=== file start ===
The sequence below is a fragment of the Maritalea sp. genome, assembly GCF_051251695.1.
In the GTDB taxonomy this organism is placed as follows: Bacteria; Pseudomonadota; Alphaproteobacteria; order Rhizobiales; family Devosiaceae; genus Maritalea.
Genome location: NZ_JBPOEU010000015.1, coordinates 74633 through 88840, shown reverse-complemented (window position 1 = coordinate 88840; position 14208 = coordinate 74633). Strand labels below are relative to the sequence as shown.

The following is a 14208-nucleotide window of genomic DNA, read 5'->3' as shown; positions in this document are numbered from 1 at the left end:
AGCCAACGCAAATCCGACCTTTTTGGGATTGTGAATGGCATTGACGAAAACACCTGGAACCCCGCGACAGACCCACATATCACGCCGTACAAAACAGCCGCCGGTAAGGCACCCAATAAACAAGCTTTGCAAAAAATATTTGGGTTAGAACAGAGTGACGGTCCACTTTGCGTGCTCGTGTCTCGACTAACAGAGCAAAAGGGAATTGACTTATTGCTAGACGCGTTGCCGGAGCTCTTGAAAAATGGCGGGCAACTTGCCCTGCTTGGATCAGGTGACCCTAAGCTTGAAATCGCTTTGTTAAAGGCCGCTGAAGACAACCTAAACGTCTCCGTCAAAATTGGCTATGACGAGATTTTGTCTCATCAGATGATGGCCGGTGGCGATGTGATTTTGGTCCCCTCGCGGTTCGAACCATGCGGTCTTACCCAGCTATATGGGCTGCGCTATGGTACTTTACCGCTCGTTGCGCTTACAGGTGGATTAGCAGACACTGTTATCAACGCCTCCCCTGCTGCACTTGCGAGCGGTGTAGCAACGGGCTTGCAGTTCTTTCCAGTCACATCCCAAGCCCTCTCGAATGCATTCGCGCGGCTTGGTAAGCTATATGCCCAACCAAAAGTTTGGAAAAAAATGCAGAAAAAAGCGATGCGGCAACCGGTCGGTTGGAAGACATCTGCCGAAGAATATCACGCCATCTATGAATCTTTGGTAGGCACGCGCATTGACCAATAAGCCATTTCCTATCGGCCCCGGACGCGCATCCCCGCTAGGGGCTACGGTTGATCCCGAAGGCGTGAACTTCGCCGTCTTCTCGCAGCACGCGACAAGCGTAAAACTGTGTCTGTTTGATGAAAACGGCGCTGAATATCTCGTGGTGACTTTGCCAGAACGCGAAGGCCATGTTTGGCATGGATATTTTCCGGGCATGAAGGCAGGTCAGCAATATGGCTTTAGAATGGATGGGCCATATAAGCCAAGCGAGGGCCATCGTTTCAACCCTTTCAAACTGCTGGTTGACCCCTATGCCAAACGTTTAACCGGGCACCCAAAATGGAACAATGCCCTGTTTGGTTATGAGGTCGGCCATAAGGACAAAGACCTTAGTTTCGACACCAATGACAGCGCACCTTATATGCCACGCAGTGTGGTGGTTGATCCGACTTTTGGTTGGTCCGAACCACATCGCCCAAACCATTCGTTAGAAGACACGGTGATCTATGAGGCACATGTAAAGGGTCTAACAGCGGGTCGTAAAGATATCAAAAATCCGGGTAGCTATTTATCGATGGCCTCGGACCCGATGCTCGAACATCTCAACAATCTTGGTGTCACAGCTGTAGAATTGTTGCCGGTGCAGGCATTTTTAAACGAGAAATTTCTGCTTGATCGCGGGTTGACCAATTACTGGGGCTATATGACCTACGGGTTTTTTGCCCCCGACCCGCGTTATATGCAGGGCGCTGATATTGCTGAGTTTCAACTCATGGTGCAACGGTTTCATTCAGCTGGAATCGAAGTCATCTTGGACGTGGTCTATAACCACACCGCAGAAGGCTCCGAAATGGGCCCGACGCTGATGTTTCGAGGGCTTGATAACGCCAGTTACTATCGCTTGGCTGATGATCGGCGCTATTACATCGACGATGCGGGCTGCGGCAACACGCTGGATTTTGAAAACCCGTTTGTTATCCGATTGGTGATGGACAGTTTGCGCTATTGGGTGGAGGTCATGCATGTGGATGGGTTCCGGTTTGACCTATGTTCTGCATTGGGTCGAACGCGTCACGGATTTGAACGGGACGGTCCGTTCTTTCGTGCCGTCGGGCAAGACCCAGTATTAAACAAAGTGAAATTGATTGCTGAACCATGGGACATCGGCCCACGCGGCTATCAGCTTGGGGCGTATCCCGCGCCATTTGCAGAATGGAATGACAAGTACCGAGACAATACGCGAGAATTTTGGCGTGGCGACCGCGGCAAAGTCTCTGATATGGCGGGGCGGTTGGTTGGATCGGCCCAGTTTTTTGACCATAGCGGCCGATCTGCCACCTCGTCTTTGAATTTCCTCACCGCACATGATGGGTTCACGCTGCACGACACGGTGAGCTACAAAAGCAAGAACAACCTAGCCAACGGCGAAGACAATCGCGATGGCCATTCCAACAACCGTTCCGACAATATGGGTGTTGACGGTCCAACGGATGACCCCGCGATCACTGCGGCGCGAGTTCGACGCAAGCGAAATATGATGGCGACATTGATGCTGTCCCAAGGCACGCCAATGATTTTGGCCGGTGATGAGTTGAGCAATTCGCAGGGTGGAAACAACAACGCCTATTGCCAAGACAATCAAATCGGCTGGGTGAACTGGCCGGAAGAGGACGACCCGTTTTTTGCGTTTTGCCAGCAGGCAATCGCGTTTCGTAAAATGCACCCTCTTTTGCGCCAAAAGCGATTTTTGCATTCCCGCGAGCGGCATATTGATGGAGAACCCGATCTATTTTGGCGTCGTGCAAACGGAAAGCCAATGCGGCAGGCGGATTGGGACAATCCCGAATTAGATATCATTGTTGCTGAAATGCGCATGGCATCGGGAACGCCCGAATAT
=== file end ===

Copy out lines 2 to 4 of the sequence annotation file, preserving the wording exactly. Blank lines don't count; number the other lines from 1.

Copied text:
In the GTDB taxonomy this organism is placed as follows: Bacteria; Pseudomonadota; Alphaproteobacteria; order Rhizobiales; family Devosiaceae; genus Maritalea.
Genome location: NZ_JBPOEU010000015.1, coordinates 74633 through 88840, shown reverse-complemented (window position 1 = coordinate 88840; position 14208 = coordinate 74633). Strand labels below are relative to the sequence as shown.

The following is a 14208-nucleotide window of genomic DNA, read 5'->3' as shown; positions in this document are numbered from 1 at the left end: